Huntley High School to join Woodstock, Harvard in offering dual degree program

The dual degree program is being offered through a partnership with McHenry County College,

Through a new dual degree program, Huntley High School students soon will be able to graduate with both their high school diploma and an associate of arts degree in hand.

Huntley joins Woodstock and Harvard as the third high school to partner with McHenry County College on a dual degree program. Huntley will hold an informational meeting on Dec. 1 to discuss the opportunity and how it can advance students’ college and career goals in an affordable way.

“What we’re really focused on is our students accomplishing something and breaking down walls that might prevent them from going to college beyond high school, and we’ve done so in a way that’s not only, I think, creative, but it’s also very equitable,” Huntley District 158 Superintendent Scott Rowe said.

Students who participate in this program will be responsible for one-third of the total cost of tuition plus any books, fees and supplies for their courses. Huntley and McHenry County College will split the remaining cost of tuition.

Alexandra Aguila, a sophomore at Huntley High School, wants to attend a four-year university after graduating, with hopes to pursue a master’s degree in statistics or sports management. For her, the dual degree program will help her achieve her goals in a more affordable way.

“It’s a really good opportunity to take advantage of because not a lot of high schools offer this, and I think that it’s not only favorable to me but to my parents as well,” Aguila said. “Financially, I think this is a good investment because by participating, I can minimize my student financial obligations.”

The district estimates total tuition and fees to be about $140 per credit hour, meaning Huntley students can expect to pay $46.60. At this rate, the cost for dual degree students to complete the required 60 credit hours for the associate of arts degree is just shy of $2,800.

“We need to make sure that we’re doing the best we can to accommodate all learners at all of our local high schools,” said McHenry County College’s director of college and career readiness, Mike Kennedy. “At Huntley, there might be some students that never thought college was an option for them. ... While the overall population of Huntley might appear to be a little bit different than with Woodstock or Harvard, ... there’s still that same demographic of students there that need that same assistance, and this is going to be a great program for those students.”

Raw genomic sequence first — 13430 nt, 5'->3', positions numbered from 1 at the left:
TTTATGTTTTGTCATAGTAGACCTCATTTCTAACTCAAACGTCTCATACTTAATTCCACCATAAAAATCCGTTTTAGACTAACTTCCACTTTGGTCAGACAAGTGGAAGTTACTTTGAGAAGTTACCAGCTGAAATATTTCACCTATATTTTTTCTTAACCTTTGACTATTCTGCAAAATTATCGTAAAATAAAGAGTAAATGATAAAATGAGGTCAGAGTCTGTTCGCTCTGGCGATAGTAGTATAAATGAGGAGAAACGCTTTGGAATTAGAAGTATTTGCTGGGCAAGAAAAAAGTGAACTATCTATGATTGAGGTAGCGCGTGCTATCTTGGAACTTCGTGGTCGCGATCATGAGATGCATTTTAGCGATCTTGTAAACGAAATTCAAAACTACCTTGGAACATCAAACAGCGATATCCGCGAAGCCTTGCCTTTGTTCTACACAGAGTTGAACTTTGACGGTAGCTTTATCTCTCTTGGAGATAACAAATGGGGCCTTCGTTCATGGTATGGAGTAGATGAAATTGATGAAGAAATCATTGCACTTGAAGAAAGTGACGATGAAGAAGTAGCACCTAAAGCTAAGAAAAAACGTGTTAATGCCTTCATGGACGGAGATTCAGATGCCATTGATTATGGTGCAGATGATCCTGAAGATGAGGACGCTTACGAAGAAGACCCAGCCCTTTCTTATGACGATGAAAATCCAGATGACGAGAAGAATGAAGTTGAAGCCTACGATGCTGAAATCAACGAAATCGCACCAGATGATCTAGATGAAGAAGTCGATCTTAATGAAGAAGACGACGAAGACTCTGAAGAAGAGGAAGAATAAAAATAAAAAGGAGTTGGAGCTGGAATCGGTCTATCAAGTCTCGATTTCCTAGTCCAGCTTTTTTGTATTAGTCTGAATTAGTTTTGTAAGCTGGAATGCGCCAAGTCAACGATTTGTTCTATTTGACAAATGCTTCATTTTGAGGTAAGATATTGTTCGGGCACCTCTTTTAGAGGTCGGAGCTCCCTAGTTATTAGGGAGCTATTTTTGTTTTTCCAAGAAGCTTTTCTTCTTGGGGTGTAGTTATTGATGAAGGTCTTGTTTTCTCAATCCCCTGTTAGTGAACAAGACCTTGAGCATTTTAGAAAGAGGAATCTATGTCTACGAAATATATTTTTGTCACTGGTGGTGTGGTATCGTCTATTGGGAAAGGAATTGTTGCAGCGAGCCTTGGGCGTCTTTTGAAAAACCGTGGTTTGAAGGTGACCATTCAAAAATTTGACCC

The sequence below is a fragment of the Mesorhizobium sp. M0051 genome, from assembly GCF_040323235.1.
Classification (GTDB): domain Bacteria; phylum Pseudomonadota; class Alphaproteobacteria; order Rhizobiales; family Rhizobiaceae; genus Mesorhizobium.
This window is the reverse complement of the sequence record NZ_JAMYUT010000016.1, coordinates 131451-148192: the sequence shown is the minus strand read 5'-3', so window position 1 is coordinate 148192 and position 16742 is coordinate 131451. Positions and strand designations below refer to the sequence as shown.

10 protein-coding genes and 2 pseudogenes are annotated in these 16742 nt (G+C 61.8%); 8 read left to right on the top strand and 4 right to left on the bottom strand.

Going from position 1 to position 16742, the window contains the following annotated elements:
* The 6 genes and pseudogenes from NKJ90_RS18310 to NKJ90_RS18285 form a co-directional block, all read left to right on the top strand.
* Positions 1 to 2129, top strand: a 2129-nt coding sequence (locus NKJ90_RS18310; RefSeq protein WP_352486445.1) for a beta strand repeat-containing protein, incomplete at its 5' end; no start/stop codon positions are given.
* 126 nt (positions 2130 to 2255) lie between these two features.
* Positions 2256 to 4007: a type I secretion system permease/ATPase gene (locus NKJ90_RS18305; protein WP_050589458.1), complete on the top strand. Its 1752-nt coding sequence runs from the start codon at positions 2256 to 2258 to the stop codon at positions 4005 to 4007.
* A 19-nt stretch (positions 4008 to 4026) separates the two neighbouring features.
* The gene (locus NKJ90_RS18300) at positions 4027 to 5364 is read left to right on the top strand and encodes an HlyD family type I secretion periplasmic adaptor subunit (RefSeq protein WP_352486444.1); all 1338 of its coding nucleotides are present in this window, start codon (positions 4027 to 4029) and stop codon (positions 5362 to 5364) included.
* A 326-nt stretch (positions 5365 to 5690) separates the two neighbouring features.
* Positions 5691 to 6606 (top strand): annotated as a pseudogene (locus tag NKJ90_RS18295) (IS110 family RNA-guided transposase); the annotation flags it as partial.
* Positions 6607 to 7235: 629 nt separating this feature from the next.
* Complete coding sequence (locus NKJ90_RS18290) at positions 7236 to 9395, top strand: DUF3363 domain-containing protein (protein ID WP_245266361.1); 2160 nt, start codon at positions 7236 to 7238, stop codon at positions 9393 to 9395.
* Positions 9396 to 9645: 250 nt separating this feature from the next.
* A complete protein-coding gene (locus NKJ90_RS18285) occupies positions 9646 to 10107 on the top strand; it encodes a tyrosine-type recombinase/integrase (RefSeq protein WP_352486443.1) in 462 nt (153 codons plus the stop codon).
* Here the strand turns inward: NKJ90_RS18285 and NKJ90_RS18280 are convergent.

About 12% of Huntley’s student body qualifies as low-income, according to state data, which is lower than the other participating schools. Woodstock and Harvard’s low-income students make up 34% and 42% of the student body, respectively.

Huntley students pursuing a dual degree will begin taking college level courses the summer between sophomore and junior year. By the time they are seniors, students can expect six of their seven classes to be dual credit, taken either at Huntley High School or MCC.

“I think at first probably the workload, it’s hard, but I always have to think about the end result and the motivation of, you know, this is for my future career and eventually things will start to even out,” Aguila said. “I’ll get used to the habit of having a lot of work and transferring between MCC and the high school, and I think the biggest part of this is the motivation and the drive to just achieve more.”

During the 2022-23 school year, Huntley will offer 16 dual credit courses. All other dual credit courses will be taken on MCC’s campus. Students will transfer between campuses via a bus system.

The school’s goal is to increase the number of teachers who can teach dual credit courses at the high school, Rowe said. In the state of Illinois, educators wishing to instruct college-level courses must hold a master’s degree in the subject they’re teaching.

The question of who was going to teach the courses was one of the largest obstacles the two schools had to overcome in the eight years of planning.

“It was a mindset of who owns this type of a degree and how do we really share in this work?” Rowe said.

Correction: This article has been updated to correct the spelling of Alexandra Aguila’s name.